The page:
Biblos-e Archivo

    Automating the transformation-based analysis of visual languages

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    The final publication is available at Springer via present a novel approach for the automatic generation of model-to-model transformations given a description of the operational semantics of the source language in the form of graph transformation rules. The approach is geared to the generation of transformations from Domain-Specific Visual Languages (DSVLs) into semantic domains with an explicit notion of transition, like for example Petri nets. The generated transformation is expressed in the form of operational triple graph grammar rules that transform the static information (initial model) and the dynamics (source rules and their execution control structure). We illustrate these techniques with a DSVL in the domain of production systems, for which we generate a transformation into Petri nets. We also tackle the description of timing aspects in graph transformation rules, and its analysis through their automatic translation into Time Petri netsWork sponsored by the Spanish Ministry of Science and Innovation, project METEORIC (TIN2008-02081/TIN) and by the Canadian Natural Sciences and Engineering Research Council (NSERC)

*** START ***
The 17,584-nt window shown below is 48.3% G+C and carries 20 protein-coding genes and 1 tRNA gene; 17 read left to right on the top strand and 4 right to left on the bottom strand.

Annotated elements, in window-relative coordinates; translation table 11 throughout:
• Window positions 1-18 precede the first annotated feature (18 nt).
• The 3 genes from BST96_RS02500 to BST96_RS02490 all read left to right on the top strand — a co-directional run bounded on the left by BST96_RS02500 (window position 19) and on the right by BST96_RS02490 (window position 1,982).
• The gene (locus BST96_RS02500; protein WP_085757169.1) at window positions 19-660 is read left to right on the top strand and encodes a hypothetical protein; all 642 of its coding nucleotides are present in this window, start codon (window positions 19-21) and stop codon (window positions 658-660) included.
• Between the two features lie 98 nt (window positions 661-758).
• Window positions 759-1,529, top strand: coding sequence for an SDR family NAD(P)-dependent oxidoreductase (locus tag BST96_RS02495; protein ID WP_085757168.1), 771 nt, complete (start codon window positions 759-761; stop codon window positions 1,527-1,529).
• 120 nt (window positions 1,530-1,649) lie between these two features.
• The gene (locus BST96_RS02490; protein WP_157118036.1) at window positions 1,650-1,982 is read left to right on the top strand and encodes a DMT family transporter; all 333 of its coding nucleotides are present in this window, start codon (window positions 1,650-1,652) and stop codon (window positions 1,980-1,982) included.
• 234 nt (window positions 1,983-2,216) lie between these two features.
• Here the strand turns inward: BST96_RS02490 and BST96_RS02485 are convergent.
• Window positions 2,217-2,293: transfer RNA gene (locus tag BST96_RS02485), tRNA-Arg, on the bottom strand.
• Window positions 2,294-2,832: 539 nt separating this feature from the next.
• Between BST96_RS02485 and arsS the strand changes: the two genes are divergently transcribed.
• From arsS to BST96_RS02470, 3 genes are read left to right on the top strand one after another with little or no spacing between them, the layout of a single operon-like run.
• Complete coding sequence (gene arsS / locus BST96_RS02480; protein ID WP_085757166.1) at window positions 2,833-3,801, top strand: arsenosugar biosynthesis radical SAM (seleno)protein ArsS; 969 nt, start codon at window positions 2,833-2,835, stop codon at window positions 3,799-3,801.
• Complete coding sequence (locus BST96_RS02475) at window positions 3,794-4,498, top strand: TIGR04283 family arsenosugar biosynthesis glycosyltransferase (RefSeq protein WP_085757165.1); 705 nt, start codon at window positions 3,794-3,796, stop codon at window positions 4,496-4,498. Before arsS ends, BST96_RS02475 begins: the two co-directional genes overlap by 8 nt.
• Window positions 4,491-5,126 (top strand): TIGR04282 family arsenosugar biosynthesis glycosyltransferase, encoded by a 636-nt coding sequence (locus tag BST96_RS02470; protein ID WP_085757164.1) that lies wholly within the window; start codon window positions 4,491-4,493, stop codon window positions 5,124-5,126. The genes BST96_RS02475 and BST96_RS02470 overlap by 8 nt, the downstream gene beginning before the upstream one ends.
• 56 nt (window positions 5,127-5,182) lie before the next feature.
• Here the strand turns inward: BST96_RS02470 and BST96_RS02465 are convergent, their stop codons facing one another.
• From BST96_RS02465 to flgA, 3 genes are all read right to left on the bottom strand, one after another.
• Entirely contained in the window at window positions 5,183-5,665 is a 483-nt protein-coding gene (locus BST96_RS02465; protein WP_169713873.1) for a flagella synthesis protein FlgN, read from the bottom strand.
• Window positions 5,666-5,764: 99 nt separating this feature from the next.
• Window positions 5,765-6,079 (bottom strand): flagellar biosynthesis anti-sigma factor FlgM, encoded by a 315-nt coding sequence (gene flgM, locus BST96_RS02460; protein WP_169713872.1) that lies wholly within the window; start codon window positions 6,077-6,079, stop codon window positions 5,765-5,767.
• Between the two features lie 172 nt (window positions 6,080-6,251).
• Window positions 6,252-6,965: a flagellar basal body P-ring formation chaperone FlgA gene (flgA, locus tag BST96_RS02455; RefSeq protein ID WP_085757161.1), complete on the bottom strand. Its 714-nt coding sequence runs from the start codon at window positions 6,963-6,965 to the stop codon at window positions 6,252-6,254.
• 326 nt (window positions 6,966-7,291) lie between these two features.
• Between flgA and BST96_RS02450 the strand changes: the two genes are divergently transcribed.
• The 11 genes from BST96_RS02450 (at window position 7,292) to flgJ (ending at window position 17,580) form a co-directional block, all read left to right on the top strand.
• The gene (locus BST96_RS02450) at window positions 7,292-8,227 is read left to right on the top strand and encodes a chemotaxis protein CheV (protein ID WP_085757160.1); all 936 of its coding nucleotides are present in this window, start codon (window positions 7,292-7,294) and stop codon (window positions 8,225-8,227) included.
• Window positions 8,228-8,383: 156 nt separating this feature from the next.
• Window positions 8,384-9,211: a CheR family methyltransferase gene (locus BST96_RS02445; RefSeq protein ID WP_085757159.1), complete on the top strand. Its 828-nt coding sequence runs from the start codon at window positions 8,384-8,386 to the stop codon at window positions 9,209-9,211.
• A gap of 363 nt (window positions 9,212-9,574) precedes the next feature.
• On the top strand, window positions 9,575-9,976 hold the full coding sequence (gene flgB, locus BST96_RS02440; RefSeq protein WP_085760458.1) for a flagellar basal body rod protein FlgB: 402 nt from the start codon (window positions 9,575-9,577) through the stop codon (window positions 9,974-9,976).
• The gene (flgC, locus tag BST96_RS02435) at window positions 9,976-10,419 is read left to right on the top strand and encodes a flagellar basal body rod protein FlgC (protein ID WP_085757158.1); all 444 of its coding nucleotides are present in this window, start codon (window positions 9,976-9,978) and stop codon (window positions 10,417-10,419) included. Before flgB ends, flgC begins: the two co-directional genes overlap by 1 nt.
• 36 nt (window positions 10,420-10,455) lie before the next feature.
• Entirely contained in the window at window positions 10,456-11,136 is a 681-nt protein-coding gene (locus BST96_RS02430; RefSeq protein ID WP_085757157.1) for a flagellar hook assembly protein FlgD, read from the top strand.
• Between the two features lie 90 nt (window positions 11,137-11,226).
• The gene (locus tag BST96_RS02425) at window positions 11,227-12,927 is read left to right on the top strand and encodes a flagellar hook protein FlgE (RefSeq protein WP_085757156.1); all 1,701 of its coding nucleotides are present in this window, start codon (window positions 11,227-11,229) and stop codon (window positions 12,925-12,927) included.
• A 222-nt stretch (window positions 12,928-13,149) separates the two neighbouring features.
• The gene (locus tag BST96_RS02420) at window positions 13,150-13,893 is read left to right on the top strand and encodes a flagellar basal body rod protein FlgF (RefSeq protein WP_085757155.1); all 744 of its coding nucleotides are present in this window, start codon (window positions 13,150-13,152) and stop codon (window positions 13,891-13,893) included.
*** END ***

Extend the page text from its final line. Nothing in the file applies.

Bilateral and unilateral load-velocity profiling in a machine-based, single-joint, lower body exercise

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    To analyze the goodness of fit of the load-velocity relationship in a machine-based, single-joint exercise performed both in a bilateral and unilateral manner, as well as to study its accuracy to estimate one repetition maximum (1-RM). Methods Fifteen resistance trained males performed an incremental test in the bilateral and unilateral leg extension exercise up to the 1-RM in two separate occasions. Mean vertical velocity of the weight plates in the leg extension machine was measured for every repetition using a smartphone application (My Lift). Results Linear regression analyses showed a high goodness of fit (R2 > 0.93) and small standard errors of estimate (SEE 1.0, p 0.05). Conclusions This proof of concept highlights that computing load-velocity relationships in a machine-based, single-joint, angular exercise can be appropriately performed by measuring the mean vertical velocity of the weight plates. These results could help strength and conditioning researchers and coaches who wish to analyze load-velocity relationship in other common machine-based exercise

    Massive spin 2 excitations in AdS6 × S2 warped spacetimes